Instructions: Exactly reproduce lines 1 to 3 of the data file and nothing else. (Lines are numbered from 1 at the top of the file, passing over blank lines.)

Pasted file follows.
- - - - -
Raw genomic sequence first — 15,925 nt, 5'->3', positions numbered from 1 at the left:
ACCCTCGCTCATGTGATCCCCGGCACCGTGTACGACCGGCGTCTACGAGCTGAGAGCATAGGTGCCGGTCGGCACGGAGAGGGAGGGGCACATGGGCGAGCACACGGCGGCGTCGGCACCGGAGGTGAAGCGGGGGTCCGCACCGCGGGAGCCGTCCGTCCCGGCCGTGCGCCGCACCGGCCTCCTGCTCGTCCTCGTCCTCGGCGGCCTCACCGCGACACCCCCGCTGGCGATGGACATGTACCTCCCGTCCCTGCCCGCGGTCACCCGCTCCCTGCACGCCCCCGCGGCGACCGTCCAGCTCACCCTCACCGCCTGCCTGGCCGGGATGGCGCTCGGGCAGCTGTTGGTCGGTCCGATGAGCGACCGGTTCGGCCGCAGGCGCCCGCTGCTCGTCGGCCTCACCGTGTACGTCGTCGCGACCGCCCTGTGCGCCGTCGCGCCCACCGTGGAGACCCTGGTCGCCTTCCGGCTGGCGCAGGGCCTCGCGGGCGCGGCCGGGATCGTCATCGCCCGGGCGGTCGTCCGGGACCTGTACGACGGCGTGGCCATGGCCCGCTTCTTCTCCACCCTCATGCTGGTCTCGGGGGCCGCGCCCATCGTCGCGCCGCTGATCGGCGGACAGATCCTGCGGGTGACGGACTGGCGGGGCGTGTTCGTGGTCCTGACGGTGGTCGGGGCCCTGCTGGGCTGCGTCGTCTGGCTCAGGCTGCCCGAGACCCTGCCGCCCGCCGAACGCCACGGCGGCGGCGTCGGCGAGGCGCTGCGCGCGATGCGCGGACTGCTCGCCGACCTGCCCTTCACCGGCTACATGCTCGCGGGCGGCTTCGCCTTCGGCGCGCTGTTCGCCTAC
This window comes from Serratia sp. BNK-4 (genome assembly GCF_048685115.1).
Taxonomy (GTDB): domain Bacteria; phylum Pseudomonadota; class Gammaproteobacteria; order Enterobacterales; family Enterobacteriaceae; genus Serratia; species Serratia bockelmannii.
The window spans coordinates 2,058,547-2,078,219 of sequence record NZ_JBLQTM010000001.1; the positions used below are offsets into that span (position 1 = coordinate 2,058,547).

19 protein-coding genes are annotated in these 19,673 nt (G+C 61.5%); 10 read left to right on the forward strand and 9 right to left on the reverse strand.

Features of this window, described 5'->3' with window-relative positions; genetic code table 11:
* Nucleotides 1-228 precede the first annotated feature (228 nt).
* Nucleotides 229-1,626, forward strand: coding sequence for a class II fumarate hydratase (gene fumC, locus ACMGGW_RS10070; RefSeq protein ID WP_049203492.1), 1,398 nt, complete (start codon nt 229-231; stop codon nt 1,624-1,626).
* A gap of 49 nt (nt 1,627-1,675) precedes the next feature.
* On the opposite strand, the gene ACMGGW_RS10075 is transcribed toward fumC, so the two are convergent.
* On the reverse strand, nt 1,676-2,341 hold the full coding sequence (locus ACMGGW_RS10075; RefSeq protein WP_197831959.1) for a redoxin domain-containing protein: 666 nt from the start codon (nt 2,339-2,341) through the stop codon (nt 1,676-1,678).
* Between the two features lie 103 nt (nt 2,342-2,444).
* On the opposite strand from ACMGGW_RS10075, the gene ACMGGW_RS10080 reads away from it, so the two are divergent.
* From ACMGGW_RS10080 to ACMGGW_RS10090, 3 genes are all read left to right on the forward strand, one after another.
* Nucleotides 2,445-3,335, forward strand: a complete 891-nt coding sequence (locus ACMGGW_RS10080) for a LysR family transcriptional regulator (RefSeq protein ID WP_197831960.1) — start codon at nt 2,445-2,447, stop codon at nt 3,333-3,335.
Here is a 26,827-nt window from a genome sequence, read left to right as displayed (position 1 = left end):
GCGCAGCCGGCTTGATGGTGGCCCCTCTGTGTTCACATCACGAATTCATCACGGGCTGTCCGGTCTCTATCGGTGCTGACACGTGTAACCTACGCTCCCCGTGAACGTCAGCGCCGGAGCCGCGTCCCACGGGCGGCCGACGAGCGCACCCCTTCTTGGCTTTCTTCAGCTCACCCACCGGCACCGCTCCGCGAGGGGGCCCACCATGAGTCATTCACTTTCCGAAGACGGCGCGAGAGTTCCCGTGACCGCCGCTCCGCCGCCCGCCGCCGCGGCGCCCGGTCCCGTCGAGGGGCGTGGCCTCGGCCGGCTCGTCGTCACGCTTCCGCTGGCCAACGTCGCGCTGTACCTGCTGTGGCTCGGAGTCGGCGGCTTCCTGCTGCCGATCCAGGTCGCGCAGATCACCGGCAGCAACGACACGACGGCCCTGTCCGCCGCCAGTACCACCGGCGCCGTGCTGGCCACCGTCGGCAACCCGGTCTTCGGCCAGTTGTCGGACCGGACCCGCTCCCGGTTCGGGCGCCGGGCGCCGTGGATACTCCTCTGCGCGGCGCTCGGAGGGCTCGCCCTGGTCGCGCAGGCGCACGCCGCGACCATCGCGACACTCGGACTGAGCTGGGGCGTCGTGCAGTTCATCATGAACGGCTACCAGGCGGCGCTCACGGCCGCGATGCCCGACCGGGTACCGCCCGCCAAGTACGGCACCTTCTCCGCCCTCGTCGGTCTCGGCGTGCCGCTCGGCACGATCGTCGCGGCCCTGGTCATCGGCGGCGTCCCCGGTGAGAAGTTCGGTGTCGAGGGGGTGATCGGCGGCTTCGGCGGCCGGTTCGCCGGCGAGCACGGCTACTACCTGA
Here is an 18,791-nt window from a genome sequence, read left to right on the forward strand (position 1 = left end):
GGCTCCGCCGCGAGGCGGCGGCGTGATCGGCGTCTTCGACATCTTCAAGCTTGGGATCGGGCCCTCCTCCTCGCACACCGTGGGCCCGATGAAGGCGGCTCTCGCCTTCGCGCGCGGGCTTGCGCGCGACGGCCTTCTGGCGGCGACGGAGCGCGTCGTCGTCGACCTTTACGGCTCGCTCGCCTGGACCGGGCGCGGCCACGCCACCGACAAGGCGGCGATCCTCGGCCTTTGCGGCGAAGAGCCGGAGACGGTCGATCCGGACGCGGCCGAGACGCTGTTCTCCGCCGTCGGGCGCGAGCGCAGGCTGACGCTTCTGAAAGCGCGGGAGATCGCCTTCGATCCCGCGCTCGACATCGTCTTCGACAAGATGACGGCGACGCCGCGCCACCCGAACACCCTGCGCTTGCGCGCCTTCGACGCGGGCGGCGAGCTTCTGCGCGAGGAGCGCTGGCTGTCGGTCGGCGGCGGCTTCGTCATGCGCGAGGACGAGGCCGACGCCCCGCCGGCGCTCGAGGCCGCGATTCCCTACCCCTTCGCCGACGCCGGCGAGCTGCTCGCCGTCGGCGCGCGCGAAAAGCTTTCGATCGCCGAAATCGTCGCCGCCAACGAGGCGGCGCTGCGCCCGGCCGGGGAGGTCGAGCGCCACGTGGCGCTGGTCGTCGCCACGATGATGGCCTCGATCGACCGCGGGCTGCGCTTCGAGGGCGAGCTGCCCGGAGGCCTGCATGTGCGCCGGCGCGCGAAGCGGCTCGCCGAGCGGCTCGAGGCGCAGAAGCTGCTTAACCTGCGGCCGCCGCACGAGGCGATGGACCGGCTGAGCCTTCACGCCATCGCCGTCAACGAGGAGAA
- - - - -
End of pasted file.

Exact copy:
Raw genomic sequence first — 15,925 nt, 5'->3', positions numbered from 1 at the left:
ACCCTCGCTCATGTGATCCCCGGCACCGTGTACGACCGGCGTCTACGAGCTGAGAGCATAGGTGCCGGTCGGCACGGAGAGGGAGGGGCACATGGGCGAGCACACGGCGGCGTCGGCACCGGAGGTGAAGCGGGGGTCCGCACCGCGGGAGCCGTCCGTCCCGGCCGTGCGCCGCACCGGCCTCCTGCTCGTCCTCGTCCTCGGCGGCCTCACCGCGACACCCCCGCTGGCGATGGACATGTACCTCCCGTCCCTGCCCGCGGTCACCCGCTCCCTGCACGCCCCCGCGGCGACCGTCCAGCTCACCCTCACCGCCTGCCTGGCCGGGATGGCGCTCGGGCAGCTGTTGGTCGGTCCGATGAGCGACCGGTTCGGCCGCAGGCGCCCGCTGCTCGTCGGCCTCACCGTGTACGTCGTCGCGACCGCCCTGTGCGCCGTCGCGCCCACCGTGGAGACCCTGGTCGCCTTCCGGCTGGCGCAGGGCCTCGCGGGCGCGGCCGGGATCGTCATCGCCCGGGCGGTCGTCCGGGACCTGTACGACGGCGTGGCCATGGCCCGCTTCTTCTCCACCCTCATGCTGGTCTCGGGGGCCGCGCCCATCGTCGCGCCGCTGATCGGCGGACAGATCCTGCGGGTGACGGACTGGCGGGGCGTGTTCGTGGTCCTGACGGTGGTCGGGGCCCTGCTGGGCTGCGTCGTCTGGCTCAGGCTGCCCGAGACCCTGCCGCCCGCCGAACGCCACGGCGGCGGCGTCGGCGAGGCGCTGCGCGCGATGCGCGGACTGCTCGCCGACCTGCCCTTCACCGGCTACATGCTCGCGGGCGGCTTCGCCTTCGGCGCGCTGTTCGCCTAC
This window comes from Serratia sp. BNK-4 (genome assembly GCF_048685115.1).